In honor of our founder’s tireless efforts to promote the rights and fair treatment of people with histories of justice involvement, Fortune launched the David Rothenberg Center for Public Policy (DRCPP) in 2007. DRCPP resourced and advanced our policy development, advocacy, technical assistance, training, and community education efforts.

Fortune’s unique three-dimensional perspective and approach to shaping policy makes the agency particularly effective in the advocacy arena. Because the David Rothenberg Center for Public Policy (DRCPP) is a policy center embedded in a large direct service organization, we are able to leverage specific advantages not available to other advocacy organizations, including:


Having professional staff at every level of the agency and Governing Board who are directly impacted by the legal system helps to identify barriers to reentry, craft policy recommendations, and advocate for change.


As a longstanding service provider, we have solid mutually-beneficial relationships with policymakers, which we are able to leverage to gain access to key players and help advance our agenda.


Fortune maintains a natural and closely connected base of grassroots constituents, serving thousands of people with legal system involvement each year through a range of discharge planning, reentry services, and alternatives to incarceration programming.

DRCPP’s advocacy platform highlights priorities aimed at advancing our mission. DRCPP is a means of leveraging our internal expertise to advocate for a fairer criminal justice system, promote effective program models for people with criminal justice histories, and change counterproductive laws and policies that prevent this population from successfully reentering the community. Our priorities include:

  • Promoting community-based programs as prevention of and alternatives to incarceration.
  • Educating community and stakeholders about individual and community harm caused by mass incarceration through presentations, editorial pieces and public rallies.
  • Increasing access to vital services and promoting safety for incarcerated people.
  • Working to close Rikers Island and change harmful correctional practices.
  • Amplifying perspectives of people impacted by inhumane conditions inside jails and prisons.
  • Protecting rights to healthcare, housing, employment and education for people with criminal legal system involvement regardless of their race, gender and gender identity/expression, sexual orientation, citizenship, age or income.
  • Providing expertise and technical assistance locally and nationwide to expand safe, stable and affordable housing options for people with conviction histories.
  • Serving as an institutional plaintiff in litigation targeting discrimination based on justice system involvement including housing and employment policies.
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    In August 2020, DRCPP founded The Covid Justice Coalition (CJC), a coalition of advocacy groups, to provide resources and guidance on the COVID-related needs of justice-involved individuals to local government agencies, advocacy groups, and other key stakeholders. Justice-involved individuals are extremely vulnerable to the health and economic effects of the COVID-19 pandemic and often lack access to basic resources upon reentry, while others continue to languish in jails and prisons struggling to respond to the pandemic.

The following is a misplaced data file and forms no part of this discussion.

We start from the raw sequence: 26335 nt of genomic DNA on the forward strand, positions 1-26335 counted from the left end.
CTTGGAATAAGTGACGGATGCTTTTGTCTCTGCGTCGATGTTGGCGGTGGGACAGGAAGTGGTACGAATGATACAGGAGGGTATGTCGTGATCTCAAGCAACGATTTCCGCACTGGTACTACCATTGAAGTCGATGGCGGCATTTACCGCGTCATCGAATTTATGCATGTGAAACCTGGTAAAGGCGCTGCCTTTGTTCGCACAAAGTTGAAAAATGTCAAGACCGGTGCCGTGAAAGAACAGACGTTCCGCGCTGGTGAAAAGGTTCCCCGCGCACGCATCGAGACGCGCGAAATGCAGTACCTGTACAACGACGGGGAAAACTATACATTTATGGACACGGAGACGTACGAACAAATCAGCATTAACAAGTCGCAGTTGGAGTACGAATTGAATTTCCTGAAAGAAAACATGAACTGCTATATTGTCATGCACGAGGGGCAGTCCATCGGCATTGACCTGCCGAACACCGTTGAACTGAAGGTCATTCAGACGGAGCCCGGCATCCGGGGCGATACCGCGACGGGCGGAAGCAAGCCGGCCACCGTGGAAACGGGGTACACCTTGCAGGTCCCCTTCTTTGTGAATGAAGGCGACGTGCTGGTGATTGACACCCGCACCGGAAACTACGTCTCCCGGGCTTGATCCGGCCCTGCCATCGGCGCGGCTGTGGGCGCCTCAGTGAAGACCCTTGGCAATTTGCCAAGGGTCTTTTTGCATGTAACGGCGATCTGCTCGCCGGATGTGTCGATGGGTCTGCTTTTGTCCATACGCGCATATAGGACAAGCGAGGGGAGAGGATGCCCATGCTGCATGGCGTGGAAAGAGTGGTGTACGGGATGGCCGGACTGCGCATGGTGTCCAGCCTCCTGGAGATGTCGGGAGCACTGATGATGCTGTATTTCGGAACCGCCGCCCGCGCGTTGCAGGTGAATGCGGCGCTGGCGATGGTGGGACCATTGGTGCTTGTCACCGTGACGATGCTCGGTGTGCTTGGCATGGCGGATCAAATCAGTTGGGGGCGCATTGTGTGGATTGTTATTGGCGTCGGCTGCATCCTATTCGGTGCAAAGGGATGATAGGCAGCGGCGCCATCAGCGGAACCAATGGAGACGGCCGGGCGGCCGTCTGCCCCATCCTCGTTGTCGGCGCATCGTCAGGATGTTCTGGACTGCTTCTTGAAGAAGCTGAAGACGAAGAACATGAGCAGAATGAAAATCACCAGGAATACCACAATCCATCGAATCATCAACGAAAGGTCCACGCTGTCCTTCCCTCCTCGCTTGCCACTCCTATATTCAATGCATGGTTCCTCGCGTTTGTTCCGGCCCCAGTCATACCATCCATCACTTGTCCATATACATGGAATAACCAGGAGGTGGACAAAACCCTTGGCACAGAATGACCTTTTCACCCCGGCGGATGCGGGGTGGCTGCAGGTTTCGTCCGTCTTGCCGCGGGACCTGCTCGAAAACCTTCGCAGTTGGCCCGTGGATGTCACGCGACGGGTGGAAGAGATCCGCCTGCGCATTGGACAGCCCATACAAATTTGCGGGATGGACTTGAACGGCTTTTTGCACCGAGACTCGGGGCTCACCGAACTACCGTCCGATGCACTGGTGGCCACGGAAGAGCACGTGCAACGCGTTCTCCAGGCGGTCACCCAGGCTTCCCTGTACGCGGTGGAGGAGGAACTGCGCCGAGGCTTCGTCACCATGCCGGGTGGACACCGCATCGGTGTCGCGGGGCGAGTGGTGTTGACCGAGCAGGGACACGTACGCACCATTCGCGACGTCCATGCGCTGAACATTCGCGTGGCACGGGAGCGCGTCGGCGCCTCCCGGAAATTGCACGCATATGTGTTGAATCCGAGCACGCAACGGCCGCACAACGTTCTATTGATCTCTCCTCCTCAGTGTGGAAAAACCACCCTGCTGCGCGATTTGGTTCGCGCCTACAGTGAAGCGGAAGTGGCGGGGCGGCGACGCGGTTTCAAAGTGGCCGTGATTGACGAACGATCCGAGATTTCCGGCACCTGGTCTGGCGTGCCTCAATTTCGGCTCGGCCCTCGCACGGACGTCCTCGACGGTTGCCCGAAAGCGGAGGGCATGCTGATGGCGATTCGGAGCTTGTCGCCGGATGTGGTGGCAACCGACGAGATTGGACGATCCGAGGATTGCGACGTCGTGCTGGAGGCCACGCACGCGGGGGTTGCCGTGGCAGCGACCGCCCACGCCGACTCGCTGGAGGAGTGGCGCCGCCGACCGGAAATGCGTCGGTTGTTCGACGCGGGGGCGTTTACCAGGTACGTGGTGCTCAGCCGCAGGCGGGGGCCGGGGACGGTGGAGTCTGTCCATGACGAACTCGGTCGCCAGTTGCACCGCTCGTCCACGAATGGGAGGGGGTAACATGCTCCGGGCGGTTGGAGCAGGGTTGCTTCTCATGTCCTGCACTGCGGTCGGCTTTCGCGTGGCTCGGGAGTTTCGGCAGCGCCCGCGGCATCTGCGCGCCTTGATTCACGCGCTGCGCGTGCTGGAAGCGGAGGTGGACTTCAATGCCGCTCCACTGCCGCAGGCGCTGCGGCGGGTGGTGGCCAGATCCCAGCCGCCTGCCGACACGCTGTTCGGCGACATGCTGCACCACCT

In response, CJC has incorporated a COVID-19 response into the “Reentry From the Inside Out” Bill (RIO) to better assist justice-involved individuals by connecting them with nonprofit service providers six months prior to release and launching a pilot program to link these individuals with nonprofits after release. The bill now also allows incarcerated individuals to receive a form of identification prior to their release so they can better begin the basic process of reentry. We have held rallies in Buffalo, NY, Edgecombe Correctional Facility, and Danbury Federal Prison asking for increased access to vaccinations and testing, the immediate end of solitary confinement as a means of medical quarantine and isolation, that corrections staff be disciplined when in violation of CDC protocols, and that releases be consistent with The Attorney General’s Directive on COVID-19 and CDC guidelines.

    Most recently, CJC launched a campaign demanding that The Department of Corrections and Community Supervision (DOCCS) use trusted groups to administer vaccines and report data on vaccination rates. Many incarcerated people have seen or have themselves experienced substandard medical care, had their confidentiality breached, and are aware of the shameful history of medical experimentation on incarcerated people and people of color in the United States; therefore, we are asking that DOCCS use trusted, outside groups to administer vaccines and provide vaccine education, and make its current vaccination rates publicly available and broken down by facility, age, and race/ethnicity to help prevent potential inequities.


    The solace of home often provides a comforting shield against outside risks. Indoors, we have the freedom to plan for the future and dream of new possibilities. Unfortunately, many New Yorkers, particularly individuals with justice involvement, don’t have this privilege. Daily, they are vulnerable to the impact of homelessness. Without the safety of home, their path to successful reentry is extremely difficult. DRCPP provides expertise and technical assistance locally and nationwide to expand safe, stable, and affordable housing options for people with conviction histories.